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Saturday, June 2, 2012

One Step at a Time: A Young Marine's Story of Courage, Hope and a New Life in the NFL by Josh Bleill with Mark Tabb



Published in 2010 by Triumph Books

In a sentence, this book is about a 27 year-old Hoosier who joins the Marines, loses his leg due to an  explosion in Iraq, re-builds his life and gets a job with the Indianapolis Colts as a community spokesman.

All true but the book is so much  more than that because Bleill makes his story resonate with the reader.

Josh Bleill joined the Marines at age 26. He never quite finished college. He never quite got serious with his girlfriend. He never quite got serious about his career. He just never quite going with much of anything until he decided to join the Marines, much to the surprise of his family (and to the dismay of his mother).

Bleill tells the story of his experiences in basic training and the special training he received for Iraq with a lot of humor and gives the reader a sense of how difficult this training can be. Bleill takes us to Iraq and tells of his "one bad day" - the day he lost his legs and two of his friends when his Humvee drove over the top of an Improvised Explosive Device (IED).

The tale of his immediate recovery and the struggle to learn how to use his prosthetic legs take up the great majority of the book. Bleill and his fellow Marines comfort and encourage one another in these struggles and the camaraderie they demonstrate throughout to be very uplifting. The support Bleill received from his family back in Indiana and the community he grew up in was simply amazing. Bleill practically became his own PX as he received hundreds and hundreds of DVDs and dozens of portable DVD players that he handed out all over Walter Reed Medical Center is a testament in and of itself.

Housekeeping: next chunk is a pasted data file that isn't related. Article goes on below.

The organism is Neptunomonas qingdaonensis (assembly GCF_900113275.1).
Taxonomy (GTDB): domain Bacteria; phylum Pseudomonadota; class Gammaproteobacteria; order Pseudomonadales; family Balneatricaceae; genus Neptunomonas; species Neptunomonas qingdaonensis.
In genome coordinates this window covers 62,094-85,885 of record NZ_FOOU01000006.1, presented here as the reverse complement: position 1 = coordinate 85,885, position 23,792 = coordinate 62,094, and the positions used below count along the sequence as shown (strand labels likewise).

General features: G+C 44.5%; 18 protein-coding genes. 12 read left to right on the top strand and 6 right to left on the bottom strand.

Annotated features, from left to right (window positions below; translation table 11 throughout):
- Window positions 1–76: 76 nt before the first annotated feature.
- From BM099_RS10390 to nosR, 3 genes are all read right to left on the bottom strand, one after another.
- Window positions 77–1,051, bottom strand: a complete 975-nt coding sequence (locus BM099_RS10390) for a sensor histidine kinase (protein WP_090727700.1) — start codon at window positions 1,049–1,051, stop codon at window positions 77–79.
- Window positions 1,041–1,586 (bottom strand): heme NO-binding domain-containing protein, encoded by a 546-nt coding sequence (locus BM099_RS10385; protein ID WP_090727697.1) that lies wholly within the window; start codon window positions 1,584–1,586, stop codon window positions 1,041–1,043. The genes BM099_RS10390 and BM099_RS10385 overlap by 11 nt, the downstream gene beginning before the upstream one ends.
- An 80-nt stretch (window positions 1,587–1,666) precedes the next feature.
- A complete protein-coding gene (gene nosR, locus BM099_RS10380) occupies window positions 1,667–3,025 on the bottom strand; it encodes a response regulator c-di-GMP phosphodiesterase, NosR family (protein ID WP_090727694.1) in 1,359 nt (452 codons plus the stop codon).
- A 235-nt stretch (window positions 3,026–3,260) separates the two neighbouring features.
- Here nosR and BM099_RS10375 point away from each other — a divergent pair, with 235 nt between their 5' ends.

All of that being said, Bleill's difficulty with getting his prosthetic legs to fit properly, his survivor's guilt when he thinks about his friends that died in the attack on the Humvee and his initial anger at being stared at when he enters a room makes Bleill all the more human and understandable.

When the Super Bowl Champion Colts visit Walter Reed he and Jim Irsay, the Colts owner hit it off and Irsay tells him that to come see him about a job when he returns to Indianapolis. And, Bleill does. He is a community spokesman for the Colts - and they work him a lot. Here is a great passage that tells a lot about Bleill and the Colts:

     "'Now, don't misundertand me,' he (Tom Zupancic) said, 'I am thankful for what you've done, but I'm not going to feel sorry for you in the least. I know you've lost your legs, but that doesn't mean I'm not going to push you hard every day.'
     This was music to my ears." (p. 189)

Bleill is a spokesman for the Colts. Many years ago I saw a rookie Colt speak to an eager group of parents at the middle school I taught at for 10 uncomfortable minutes. I can only imagine that having a professional help out with some of the public relations duties is a positive for the audience and the players.

By the way, Bleill keeps his sense of humor, gets the girl and gets the job of his dreams. Sometimes, nice guys do finish first - but reading about this nice guy's journey is worth your time and effort.

I rate this book 5 stars out of 5.

This book can be found on Amazon.com here: 
One Step at a Time: A Young Marine's Story of Courage, Hope and a New Life in the NFL
 
Reviewed on June 2, 2012.

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